Plasmids are usually not essential for normal cell growth and division, but they often confer some traits to the host organism e.g., resistance to certain antibiotics.

The most widely used, versatile, easily manipulated vector pBR322 is an ideal plasmid vector.

Bacteriophages (a virus that eats upon bacteria) are required for the cloning of large DNA fragments.

Two phages that have been extensively modified for the development of cloning vectors are lambda phage and M13 phage.

Lambda phage vector has a double-stranded, linear DNA genome of 48, 502 bp, in which the 12 bases at each end are unpaired but complementary.

These vectors allow cloning of DNA fragments up to 23 kb in length.

M13 phage vector is a filamentous phage that infects E. coli having F-pili. Its genome is a single-stranded, circular DNA of 6407 bp.

Some other cloning vectors are cosmid, bacterial Artificial Chromosome (BAC), Yeast Artificial Chromosome (YAC), Phagemid, animal and plant vector, transposon as a vector, shuttle vectors.

The cosmids (like pJC74, pJC720 etc.) can be defined as the hybrid vectors derived from plasmids and phage l which contain cos site.

Characteristics of a Cloning Vector the desirable characteristics of a cloning vector are:

The origin of replication (Ori) is a sequence from where replication starts. The replication occurs inside the host cells. A prokaryotic DNA has a single origin of replication while eukaryotic DNA may have more than one origin of replication.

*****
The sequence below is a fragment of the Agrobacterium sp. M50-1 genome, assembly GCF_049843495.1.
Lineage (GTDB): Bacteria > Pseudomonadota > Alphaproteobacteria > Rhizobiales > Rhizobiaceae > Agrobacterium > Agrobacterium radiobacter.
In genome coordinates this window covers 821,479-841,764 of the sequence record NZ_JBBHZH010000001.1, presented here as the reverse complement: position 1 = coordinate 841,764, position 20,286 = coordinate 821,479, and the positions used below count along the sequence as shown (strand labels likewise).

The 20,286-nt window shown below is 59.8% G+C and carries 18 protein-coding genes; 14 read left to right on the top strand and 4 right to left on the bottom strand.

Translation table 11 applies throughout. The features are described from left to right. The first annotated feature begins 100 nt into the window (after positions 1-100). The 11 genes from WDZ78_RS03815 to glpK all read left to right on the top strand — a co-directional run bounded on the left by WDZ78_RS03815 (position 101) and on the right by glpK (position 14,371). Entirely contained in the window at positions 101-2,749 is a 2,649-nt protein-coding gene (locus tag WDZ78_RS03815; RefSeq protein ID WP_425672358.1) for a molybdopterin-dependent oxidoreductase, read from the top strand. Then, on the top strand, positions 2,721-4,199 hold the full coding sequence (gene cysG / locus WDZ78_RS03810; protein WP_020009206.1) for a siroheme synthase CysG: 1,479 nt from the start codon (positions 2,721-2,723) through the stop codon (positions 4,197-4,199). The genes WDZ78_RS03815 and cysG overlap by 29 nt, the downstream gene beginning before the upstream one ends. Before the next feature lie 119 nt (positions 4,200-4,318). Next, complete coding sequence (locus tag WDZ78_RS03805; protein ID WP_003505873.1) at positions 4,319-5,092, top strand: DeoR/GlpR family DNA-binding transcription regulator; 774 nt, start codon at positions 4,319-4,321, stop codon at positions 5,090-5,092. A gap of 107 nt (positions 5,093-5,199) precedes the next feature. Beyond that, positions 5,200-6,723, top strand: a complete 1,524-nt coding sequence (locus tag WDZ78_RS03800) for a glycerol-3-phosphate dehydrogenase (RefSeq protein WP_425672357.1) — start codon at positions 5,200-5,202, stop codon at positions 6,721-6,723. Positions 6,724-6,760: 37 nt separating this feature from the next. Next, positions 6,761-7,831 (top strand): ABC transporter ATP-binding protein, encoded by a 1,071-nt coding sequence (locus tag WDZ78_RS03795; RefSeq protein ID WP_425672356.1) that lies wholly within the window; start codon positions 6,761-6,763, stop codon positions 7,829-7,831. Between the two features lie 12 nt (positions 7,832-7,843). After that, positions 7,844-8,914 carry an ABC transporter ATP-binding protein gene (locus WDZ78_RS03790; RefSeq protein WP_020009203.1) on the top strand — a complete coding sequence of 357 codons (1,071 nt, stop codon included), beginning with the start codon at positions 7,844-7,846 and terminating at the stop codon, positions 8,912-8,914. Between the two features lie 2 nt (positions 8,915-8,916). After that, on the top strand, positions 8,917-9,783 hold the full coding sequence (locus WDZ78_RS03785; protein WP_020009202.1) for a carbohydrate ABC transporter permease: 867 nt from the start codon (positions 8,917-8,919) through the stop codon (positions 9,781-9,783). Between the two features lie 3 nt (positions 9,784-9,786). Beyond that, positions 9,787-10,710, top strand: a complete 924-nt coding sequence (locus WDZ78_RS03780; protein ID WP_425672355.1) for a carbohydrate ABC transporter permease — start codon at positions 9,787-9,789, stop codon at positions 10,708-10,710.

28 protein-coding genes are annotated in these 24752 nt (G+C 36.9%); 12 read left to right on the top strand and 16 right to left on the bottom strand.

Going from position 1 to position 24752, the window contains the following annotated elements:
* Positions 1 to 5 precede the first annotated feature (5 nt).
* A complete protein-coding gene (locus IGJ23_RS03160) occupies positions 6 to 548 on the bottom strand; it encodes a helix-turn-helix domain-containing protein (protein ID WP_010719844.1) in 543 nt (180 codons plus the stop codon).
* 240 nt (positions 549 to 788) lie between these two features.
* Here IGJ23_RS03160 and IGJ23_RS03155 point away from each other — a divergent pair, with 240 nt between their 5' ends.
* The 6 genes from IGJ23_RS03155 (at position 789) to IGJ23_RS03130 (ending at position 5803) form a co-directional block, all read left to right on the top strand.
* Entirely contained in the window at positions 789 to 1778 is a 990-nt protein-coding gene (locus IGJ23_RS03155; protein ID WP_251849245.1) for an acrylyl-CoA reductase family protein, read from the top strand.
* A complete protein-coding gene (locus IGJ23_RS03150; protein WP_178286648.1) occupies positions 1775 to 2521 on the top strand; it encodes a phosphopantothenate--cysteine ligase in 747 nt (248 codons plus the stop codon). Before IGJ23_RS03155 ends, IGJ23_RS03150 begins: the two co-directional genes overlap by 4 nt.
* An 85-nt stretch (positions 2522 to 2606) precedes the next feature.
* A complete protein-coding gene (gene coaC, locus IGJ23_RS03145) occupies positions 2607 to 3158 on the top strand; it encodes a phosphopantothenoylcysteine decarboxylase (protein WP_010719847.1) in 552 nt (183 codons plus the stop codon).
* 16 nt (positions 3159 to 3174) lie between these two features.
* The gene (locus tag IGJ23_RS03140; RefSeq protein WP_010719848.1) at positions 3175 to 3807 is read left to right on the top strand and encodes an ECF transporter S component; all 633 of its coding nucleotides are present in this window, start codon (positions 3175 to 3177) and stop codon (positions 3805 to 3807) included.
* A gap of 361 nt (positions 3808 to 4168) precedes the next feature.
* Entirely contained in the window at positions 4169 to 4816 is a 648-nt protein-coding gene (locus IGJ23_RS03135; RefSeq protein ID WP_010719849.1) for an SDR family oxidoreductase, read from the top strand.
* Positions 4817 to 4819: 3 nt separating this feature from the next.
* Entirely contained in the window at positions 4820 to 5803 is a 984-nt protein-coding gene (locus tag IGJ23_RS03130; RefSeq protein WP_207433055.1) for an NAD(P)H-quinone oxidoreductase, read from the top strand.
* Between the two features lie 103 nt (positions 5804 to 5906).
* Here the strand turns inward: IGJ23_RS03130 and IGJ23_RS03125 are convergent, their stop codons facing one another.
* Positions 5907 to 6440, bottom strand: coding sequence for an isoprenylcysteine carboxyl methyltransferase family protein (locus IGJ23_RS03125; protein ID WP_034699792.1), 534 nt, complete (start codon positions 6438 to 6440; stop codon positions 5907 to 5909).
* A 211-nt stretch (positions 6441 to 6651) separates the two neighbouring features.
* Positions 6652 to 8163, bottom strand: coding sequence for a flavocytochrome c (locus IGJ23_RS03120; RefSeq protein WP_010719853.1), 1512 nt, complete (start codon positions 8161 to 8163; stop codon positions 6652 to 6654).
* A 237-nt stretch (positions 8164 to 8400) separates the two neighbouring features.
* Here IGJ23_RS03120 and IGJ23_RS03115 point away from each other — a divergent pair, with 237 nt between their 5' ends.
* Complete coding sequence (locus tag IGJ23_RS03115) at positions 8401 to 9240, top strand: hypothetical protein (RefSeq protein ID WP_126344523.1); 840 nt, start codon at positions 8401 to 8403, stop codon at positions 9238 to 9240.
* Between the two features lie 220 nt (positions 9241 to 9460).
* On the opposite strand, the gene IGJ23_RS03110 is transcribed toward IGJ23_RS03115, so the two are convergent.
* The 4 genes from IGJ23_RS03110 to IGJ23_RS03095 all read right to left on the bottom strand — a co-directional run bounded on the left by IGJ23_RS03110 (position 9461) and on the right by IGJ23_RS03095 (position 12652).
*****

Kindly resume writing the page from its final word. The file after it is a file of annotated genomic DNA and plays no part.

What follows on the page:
Selectable markers (antibiotic resistance gene) are required to identify and eliminate non-transformants and selectively permit the growth of the transformants. Generally, the genes encoding resistance to antibodies such as tetracycline, ampicillin, kanamycin or chloramphenicol, etc., are used as selectable markers for E.coli.

A valuable feature of the cloning vector is the presence of specific restriction sites (or cloning sites), where the enzyme restriction endonucleases make a cut so that a foreign DNA segment may be introduced (joined) to the vector. This property helps a vector to act as a trusted cloning vehicle during gene transfer in genetic engineering. The ligation of alien DNA is carried out at a restriction site present in one of the antibiotic resistance genes.

Competent Host

The competent host is essential for transformation with recombinant DNA. Since DNA is a hydrophilic molecule, it cannot pass through membranes, so bacterial cells must be made capable to take up DNA. This is done by treating them with a specific concentration of a divalent cation, such as calcium ion which increases the efficiency.

Recombinant DNA can then be forced into such cells by incubating the cells with recombinant DNA on ice, followed by placing them briefly at 42°C (heat shock) and then putting them back on ice. This enables the bacteria to take up the recombinant DNA. In eukaryotic cells, the term transformation is replaced by the term transfection.

Vector Mediated Gene Transfer

Various kinds of vectors e.g., pBR322, l phage, etc. are used to introduce DNA into many kinds of host cells, including E. coli, yeast, animal and plant cells available for genetic engineering. For the expression of some eukaryotic proteins, eukaryotic cells may be the preferred hosts.

Yeasts have been used extensively for functional expression of eukaryotic genes because they are the simplest eukaryotic organisms and like bacteria are single-celled, genetically well Characterised, easy to grow and manipulate.

Processes of Recombinant DNA Technology

Isolation of the genetic material (DNA)

In order to cut the DNA with restriction enzymes, it needs to be in pure form, free from other macromolecules.

This can be achieved by treating the bacterial cells/plant or animal tissue with enzymes such as lysozyme (bacteria), cellulase (plant cells), chitinase (fungus).

The RNA can be removed by treatment with ribonuclease whereas proteins can be removed by treatment with protease.